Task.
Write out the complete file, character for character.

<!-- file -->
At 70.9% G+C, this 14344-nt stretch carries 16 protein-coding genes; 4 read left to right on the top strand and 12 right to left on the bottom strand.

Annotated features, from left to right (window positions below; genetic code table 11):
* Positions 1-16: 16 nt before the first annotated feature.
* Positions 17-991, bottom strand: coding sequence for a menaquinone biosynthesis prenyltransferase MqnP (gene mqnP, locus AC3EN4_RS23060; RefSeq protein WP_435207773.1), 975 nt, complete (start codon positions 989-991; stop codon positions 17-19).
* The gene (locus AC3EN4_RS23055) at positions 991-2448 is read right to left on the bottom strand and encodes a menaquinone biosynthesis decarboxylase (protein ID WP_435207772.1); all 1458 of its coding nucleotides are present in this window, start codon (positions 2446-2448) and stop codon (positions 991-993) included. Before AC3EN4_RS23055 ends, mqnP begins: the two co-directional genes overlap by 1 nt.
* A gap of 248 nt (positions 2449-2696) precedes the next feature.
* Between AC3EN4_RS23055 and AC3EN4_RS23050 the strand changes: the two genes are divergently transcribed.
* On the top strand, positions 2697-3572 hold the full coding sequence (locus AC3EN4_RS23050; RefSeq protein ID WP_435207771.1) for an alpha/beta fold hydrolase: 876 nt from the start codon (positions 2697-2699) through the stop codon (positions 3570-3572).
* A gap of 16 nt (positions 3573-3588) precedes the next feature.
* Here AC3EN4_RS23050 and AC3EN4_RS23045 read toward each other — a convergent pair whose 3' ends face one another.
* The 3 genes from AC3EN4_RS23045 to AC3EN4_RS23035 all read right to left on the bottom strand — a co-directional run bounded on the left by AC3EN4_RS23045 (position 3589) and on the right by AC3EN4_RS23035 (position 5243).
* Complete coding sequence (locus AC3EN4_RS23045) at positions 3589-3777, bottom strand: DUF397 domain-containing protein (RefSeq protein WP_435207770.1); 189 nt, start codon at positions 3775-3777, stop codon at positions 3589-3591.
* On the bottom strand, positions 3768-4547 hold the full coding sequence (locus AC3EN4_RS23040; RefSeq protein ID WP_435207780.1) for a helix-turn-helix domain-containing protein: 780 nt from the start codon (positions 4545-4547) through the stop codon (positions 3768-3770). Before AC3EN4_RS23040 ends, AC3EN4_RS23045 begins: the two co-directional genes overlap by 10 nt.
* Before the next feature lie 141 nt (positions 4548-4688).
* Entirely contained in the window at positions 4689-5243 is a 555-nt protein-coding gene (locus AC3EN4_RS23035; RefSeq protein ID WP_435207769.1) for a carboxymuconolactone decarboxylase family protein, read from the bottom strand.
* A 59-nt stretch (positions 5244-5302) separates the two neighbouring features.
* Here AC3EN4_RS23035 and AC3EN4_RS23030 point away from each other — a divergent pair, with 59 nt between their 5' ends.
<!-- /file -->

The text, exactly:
At 70.9% G+C, this 14344-nt stretch carries 16 protein-coding genes; 4 read left to right on the top strand and 12 right to left on the bottom strand.

Annotated features, from left to right (window positions below; genetic code table 11):
* Positions 1-16: 16 nt before the first annotated feature.
* Positions 17-991, bottom strand: coding sequence for a menaquinone biosynthesis prenyltransferase MqnP (gene mqnP, locus AC3EN4_RS23060; RefSeq protein WP_435207773.1), 975 nt, complete (start codon positions 989-991; stop codon positions 17-19).
* The gene (locus AC3EN4_RS23055) at positions 991-2448 is read right to left on the bottom strand and encodes a menaquinone biosynthesis decarboxylase (protein ID WP_435207772.1); all 1458 of its coding nucleotides are present in this window, start codon (positions 2446-2448) and stop codon (positions 991-993) included. Before AC3EN4_RS23055 ends, mqnP begins: the two co-directional genes overlap by 1 nt.
* A gap of 248 nt (positions 2449-2696) precedes the next feature.
* Between AC3EN4_RS23055 and AC3EN4_RS23050 the strand changes: the two genes are divergently transcribed.
* On the top strand, positions 2697-3572 hold the full coding sequence (locus AC3EN4_RS23050; RefSeq protein ID WP_435207771.1) for an alpha/beta fold hydrolase: 876 nt from the start codon (positions 2697-2699) through the stop codon (positions 3570-3572).
* A gap of 16 nt (positions 3573-3588) precedes the next feature.
* Here AC3EN4_RS23050 and AC3EN4_RS23045 read toward each other — a convergent pair whose 3' ends face one another.
* The 3 genes from AC3EN4_RS23045 to AC3EN4_RS23035 all read right to left on the bottom strand — a co-directional run bounded on the left by AC3EN4_RS23045 (position 3589) and on the right by AC3EN4_RS23035 (position 5243).
* Complete coding sequence (locus AC3EN4_RS23045) at positions 3589-3777, bottom strand: DUF397 domain-containing protein (RefSeq protein WP_435207770.1); 189 nt, start codon at positions 3775-3777, stop codon at positions 3589-3591.
* On the bottom strand, positions 3768-4547 hold the full coding sequence (locus AC3EN4_RS23040; RefSeq protein ID WP_435207780.1) for a helix-turn-helix domain-containing protein: 780 nt from the start codon (positions 4545-4547) through the stop codon (positions 3768-3770). Before AC3EN4_RS23040 ends, AC3EN4_RS23045 begins: the two co-directional genes overlap by 10 nt.
* Before the next feature lie 141 nt (positions 4548-4688).
* Entirely contained in the window at positions 4689-5243 is a 555-nt protein-coding gene (locus AC3EN4_RS23035; RefSeq protein ID WP_435207769.1) for a carboxymuconolactone decarboxylase family protein, read from the bottom strand.
* A 59-nt stretch (positions 5244-5302) separates the two neighbouring features.
* Here AC3EN4_RS23035 and AC3EN4_RS23030 point away from each other — a divergent pair, with 59 nt between their 5' ends.